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Aphis craccae

Tufted vetch aphid

On this page: Identification & Distribution Other aphids on the same host

Identification & Distribution

Adult apterae of Aphis craccae (see first picture below) are covered in a dense layer of grey wax powder (cf. Aphis craccivora, where the adult apterae have little or no wax on the dorsal surface, although immatures are waxed). Under the wax they have an extensive solid black shield on the dorsal abdomen which covers the whole width of tergites V and VI, and normally extends forward over the central areas of tergites I-IV, often with lateral extensions towards the intersegmental muscle sclerites. Their antennae are about the same length as the body, and the terminal process is 1.70-2.4 times the length of the base of antennal segment VI (cf. Aphis adesmiae, in South America, whose terminal process is 1.40-1.69 times the length of that segment). The dark siphunculi are 0.7-1.0 times as long as the dark, elongate, cauda (cf. Aphis craccivora, which has the siphunculi 1.1- 2.2 times the length of the cauda, and Aphis pseudocomosa, whose siphunculi are 1.1-1.6 times the caudal length). Abdominal tergite VIII usually has more than 2 hairs. The body length of adult Aphis craccae apterae is 1.9-2.8 mm.

All images above by permission, copyright Claude Pilon, all rights reserved.

The alatae (see second picture above) are also densely covered in grey wax powder, and have 5-13 secondary rhinaria on antennal segment III.

Aphis craccae lives in dense, ant-attended colonies (see third picture above) on the terminal growth, flowers and seed-pods of vetches (Vicia spp.), especially tufted vetch (Vicia cracca). Oviparae and alate males appear in September. The species is widely distributed in Europe, eastward to China, Japan and Korea. It has also been introduced into north-eastern USA and Canada.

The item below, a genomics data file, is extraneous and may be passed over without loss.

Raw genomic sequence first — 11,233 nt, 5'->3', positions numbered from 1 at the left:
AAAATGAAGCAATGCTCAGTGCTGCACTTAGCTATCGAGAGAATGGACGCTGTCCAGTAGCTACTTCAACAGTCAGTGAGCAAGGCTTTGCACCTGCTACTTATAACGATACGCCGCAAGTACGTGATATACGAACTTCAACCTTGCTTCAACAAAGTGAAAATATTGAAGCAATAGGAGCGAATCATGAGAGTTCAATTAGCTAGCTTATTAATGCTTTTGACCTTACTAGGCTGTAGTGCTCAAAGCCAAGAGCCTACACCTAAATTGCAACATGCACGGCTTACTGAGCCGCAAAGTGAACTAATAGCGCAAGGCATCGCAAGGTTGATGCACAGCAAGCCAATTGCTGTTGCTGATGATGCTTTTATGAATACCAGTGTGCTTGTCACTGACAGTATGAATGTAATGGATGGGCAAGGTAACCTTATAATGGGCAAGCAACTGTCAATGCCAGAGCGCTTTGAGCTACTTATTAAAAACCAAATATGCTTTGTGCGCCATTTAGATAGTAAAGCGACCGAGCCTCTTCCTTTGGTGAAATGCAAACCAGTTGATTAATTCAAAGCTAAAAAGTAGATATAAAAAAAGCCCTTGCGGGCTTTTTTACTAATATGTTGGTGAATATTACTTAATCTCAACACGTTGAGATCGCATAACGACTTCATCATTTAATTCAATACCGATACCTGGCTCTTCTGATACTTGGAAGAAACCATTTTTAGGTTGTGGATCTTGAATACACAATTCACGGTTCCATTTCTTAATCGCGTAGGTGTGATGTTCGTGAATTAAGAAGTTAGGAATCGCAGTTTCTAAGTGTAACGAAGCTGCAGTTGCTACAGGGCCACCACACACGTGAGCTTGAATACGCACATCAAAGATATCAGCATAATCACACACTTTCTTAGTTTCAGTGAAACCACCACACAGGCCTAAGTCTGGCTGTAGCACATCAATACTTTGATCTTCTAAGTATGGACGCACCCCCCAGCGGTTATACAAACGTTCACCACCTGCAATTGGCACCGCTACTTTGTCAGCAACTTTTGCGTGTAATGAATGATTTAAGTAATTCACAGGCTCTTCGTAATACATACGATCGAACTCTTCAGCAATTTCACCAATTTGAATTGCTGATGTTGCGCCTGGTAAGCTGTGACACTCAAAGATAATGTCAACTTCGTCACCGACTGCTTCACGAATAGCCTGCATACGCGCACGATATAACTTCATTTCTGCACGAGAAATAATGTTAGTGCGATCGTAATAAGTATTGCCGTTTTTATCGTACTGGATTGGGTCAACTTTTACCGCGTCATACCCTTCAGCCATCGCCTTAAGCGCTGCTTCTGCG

Other aphids on the same host

Aphis craccae has been recorded on 13 species of vetch (Vicia) and on one species of Lathyrus (Lathyrus japonicus, but is most commonly encountered on tufted vetch (Vicia cracca).

Blackman & Eastop list 9 species of aphid as feeding on tufted vetch (Vicia cracca) worldwide, and provide formal identification keys (Show World list). Of those aphid species, Baker (2015) lists 7 as occurring in Britain (Show British list).

Blackman & Eastop list 20 species of aphid as feeding on broad bean (Vicia faba) worldwide, and provide formal identification keys (Show World list). Of those aphid species, Baker (2015) lists 17 of these as occurring in Britain (Show British list).

Acknowledgements

We are especially grateful to Claude Pilon for pictures of Aphis craccae (for more of her excellent pictures see).

We have made provisional identifications from high resolution photos of living specimens, along with host plant identity. In the great majority of cases, identifications have been confirmed by microscopic examination of preserved specimens. We have used the keys and species accounts of Blackman & Eastop (1994) and Blackman & Eastop (2006) supplemented with Blackman (1974), Stroyan (1977), Stroyan (1984), Blackman & Eastop (1984), Heie (1980-1995), Dixon & Thieme (2007) and Blackman (2010). We fully acknowledge these authors as the source for the (summarized) taxonomic information we have presented. Any errors in identification or information are ours alone, and we would be very grateful for any corrections. For assistance on the terms used for aphid morphology we suggest the figure provided by Blackman & Eastop (2006).

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